9.2. about 18.3 million are double-orphans. Some have extended familiy and communities that might take them in.---- We need a comprehensive view

9.3. Likewise, the movement also encompasses foster care and foster-to-adopt as well. In Colorado, even nonreligious observers like the Denver Post affirm that Christian engagement has literally cut the number of “waiting children” in the foster system by half, from 800 to less than 400.

9.4. By their mid-20s, less than half are employed. More than 80 percent of males have been arrested, versus 17 percent overall. With women, 68 percent are on food stamps, compared to 7 percent overall. Similarly tragic consequences of growing up without a family are seen globally as well, from stunted size and intellect to emotional trauma. One startling yet representative study in Romania by Harvard professor Charles Nelson found that up to age 3, children’s IQ decreased by nearly one point for every two months spent in an orphanage.

10. Conclusion

10.1. Support mothers

10.2. Open up your home

10.3. Care for the fatherless

11. Connection

11.1. To understand the metaphor of adoption, we must remember that the meta-narrative of the bible

11.1.1. What is it?

11.1.1.1. Creation

11.1.1.2. Rebellion

11.1.1.3. Redemption

11.1.1.4. recreation

11.1.2. What ist he full consumation? Restored relationship

11.2. Restored relationship - is it any wonder that when God identifies himself and does so by the quartet of people - fatherless, the aliean (immigrant), the widow and the poor, it's those that are marginalized in socieity - relatinhop lly marginallized. So God sides with them.

11.3. It is in this redemptive-narrative taht we understand and appreciate adoption

11.3.1. Israel is called son of God.

11.4. What we know is the gospel never speaks of adoption, but simply shows us the goal - namely that Jesus knows the God as father.

11.4.1. Jews persecuted him

11.4.2. He said he wlays does the will of the Father

11.4.3. My father.

11.4.4. There is this great tremendous foudnation for his life, direction for his life.

11.4.5. He lives the most succesful life because his life is the life humans was meant to live - in relatinship to the father.

11.4.6. Spirit empowered, great things .. but never detached from relationship wit the Father.

11.4.7. Prays "abba father" - familial - Father, Dad.

11.4.7.1. Not just daddy.... very emotional.

11.4.7.2. Growing up, i didn't relate to my dad that way. Perhaps that shapes part of my own fatherhood. It was warm and loving, but not in that way.

11.4.7.3. It's not just a child like faith. That's cute, but we're not always called to cute. There is something far deeper in this word. It's the word for acceptance, it's the word of knwoing self and knowing God and knowing tha tyour father knows you and accepts you. It's the word of assurance. It's a word of confidence .. boldly come into his throne type of confidence.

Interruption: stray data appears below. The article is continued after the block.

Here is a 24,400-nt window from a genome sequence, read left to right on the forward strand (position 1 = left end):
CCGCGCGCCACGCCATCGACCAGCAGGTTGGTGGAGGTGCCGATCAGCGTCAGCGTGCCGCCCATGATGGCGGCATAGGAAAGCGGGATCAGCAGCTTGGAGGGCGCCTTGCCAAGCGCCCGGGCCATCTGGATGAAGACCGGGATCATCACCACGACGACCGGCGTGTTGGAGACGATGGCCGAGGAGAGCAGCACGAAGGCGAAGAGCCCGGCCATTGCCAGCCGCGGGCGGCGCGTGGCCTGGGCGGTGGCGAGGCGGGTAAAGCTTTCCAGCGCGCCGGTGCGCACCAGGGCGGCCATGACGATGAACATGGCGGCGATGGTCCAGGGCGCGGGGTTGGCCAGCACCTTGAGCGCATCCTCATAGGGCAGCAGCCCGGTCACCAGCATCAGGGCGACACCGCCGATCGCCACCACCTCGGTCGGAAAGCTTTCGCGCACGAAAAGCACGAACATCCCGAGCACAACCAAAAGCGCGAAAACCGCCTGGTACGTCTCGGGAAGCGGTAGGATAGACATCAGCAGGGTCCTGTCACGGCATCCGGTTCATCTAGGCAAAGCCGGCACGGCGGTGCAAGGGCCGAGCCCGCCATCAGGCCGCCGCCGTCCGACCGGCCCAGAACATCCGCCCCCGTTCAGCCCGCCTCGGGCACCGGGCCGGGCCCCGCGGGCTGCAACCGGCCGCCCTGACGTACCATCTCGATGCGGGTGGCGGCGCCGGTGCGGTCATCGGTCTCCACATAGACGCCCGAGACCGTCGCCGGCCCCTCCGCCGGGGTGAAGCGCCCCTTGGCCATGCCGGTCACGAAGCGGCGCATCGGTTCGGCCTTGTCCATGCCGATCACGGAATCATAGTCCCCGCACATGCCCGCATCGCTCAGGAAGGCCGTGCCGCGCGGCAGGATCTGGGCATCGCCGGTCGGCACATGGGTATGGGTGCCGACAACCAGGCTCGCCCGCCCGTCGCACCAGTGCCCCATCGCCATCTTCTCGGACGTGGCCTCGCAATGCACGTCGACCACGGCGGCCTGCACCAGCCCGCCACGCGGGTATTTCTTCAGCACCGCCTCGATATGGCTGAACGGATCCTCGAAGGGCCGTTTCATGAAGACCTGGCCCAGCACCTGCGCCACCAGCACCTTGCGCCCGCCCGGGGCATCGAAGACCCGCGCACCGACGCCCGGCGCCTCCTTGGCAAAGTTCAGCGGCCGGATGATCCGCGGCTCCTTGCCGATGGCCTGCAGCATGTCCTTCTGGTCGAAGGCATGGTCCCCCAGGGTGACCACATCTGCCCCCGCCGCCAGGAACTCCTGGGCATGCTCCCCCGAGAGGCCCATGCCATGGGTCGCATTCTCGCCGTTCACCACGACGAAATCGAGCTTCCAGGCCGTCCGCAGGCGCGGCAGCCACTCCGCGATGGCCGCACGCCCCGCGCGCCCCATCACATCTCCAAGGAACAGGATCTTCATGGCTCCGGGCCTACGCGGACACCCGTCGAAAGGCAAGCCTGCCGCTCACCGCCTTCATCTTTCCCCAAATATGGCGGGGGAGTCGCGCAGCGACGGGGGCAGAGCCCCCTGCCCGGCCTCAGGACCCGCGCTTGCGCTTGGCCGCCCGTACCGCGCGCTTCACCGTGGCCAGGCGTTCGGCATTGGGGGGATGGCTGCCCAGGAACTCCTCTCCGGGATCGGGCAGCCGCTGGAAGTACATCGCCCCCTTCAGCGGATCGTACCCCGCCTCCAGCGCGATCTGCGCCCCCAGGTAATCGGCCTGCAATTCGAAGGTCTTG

11.4.7.4. I'ts not just a little girl daddy - not many guys can relate to that, so let's not super impose that

11.4.7.5. ILL: ??

11.4.7.6. But it's love and commitment at the deepst levels

11.5. Paul points back to this in both points of adoption --

11.5.1. Why? Cause that's the goal of redemption.

11.5.2. In the romans times - adoption was often not waht we expected

11.5.2.1. It was emperor to young adult

11.5.2.2. It was to perpetuate ones kingdom

11.5.2.3. One great worth giving the unworthy something valuable.

11.5.2.4. On a smaller scale, romans could deploy this mechanism themselves. chidlren of slaves and they become heirs

11.5.3. Paul deploys adoption (only one) 5 times to convey this idea ...

11.5.3.1. Trinitarian work (Eph 1:3-6)

11.5.3.2. Romans 8:23 - climatic consummation of new heavens an dnew earth

12. Adoption - the full consumation of redemption.

13. Other writers

13.1. How should the climax of adoptive-history as told in Romans 8 inform our understanding of James 1:27 (“visit orphans and widows in their affliction’)? The story of the Bible is the story of God visiting us in our affliction, like he once visited Israel (Exo. 4:31), in order to deliver us from it. So, how should this play out with James 1:27? To visit orphans and widows in their affliction means that we work for orphan prevention through family reunification and preservation, and when reunification is not possible, we actively support indigenous adoption efforts. For some children, though, adoption becomes the way we “visit” them.

14. OUtline

14.1. James 1 - summary

14.2. Makes sense considering OLD TESTAMENT

14.3. Redemption